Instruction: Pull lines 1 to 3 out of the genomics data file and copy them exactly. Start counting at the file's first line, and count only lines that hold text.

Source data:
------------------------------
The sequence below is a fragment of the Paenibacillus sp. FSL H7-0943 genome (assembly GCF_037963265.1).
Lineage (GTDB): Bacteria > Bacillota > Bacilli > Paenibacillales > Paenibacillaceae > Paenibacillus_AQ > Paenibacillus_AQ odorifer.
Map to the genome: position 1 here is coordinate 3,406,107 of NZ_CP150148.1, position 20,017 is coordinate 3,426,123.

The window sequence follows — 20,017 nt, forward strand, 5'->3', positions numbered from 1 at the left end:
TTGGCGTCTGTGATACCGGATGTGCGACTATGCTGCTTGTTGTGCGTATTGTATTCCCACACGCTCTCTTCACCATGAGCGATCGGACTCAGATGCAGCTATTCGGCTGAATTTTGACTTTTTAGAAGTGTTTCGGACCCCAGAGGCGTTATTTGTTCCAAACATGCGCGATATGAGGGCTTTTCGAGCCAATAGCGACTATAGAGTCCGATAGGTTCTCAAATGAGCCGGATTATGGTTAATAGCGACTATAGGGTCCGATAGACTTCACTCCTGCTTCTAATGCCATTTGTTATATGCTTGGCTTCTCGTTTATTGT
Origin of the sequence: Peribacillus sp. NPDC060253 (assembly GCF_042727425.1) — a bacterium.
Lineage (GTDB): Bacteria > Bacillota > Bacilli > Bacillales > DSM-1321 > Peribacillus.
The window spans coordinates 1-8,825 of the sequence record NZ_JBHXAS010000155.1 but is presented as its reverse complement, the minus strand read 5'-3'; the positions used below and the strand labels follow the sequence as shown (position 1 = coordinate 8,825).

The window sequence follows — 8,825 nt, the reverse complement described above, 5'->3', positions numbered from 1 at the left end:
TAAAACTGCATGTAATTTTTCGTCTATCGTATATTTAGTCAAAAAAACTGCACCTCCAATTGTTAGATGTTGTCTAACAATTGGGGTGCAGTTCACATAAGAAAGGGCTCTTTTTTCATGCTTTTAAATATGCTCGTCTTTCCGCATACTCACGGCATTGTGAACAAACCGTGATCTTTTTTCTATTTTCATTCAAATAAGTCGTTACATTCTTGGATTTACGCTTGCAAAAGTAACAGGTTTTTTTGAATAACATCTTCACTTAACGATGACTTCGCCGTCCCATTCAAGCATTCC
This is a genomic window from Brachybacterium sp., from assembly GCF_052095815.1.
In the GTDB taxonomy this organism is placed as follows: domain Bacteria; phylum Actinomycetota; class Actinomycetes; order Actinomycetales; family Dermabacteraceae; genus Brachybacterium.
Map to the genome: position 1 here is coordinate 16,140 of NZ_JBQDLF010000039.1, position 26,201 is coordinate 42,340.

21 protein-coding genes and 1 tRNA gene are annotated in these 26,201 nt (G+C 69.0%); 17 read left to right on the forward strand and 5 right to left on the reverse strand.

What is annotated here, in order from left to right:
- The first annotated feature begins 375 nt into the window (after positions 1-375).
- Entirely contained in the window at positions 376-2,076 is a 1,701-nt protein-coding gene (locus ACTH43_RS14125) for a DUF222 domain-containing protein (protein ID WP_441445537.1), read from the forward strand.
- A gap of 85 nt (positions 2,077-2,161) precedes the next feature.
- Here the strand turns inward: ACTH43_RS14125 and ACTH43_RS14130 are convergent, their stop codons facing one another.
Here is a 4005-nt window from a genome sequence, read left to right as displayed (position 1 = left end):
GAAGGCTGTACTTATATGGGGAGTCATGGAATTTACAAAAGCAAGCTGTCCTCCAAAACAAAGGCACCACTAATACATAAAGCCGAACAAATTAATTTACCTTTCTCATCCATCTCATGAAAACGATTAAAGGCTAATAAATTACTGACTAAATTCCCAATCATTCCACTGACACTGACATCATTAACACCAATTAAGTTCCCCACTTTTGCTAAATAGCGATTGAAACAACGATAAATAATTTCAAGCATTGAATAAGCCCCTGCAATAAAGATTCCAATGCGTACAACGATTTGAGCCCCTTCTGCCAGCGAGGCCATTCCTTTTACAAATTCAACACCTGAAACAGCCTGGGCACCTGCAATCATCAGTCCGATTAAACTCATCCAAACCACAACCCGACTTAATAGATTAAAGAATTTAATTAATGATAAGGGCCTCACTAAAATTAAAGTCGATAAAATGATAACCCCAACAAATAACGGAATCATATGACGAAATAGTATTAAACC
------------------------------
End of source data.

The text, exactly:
The sequence below is a fragment of the Paenibacillus sp. FSL H7-0943 genome (assembly GCF_037963265.1).
Lineage (GTDB): Bacteria > Bacillota > Bacilli > Paenibacillales > Paenibacillaceae > Paenibacillus_AQ > Paenibacillus_AQ odorifer.
Map to the genome: position 1 here is coordinate 3,406,107 of NZ_CP150148.1, position 20,017 is coordinate 3,426,123.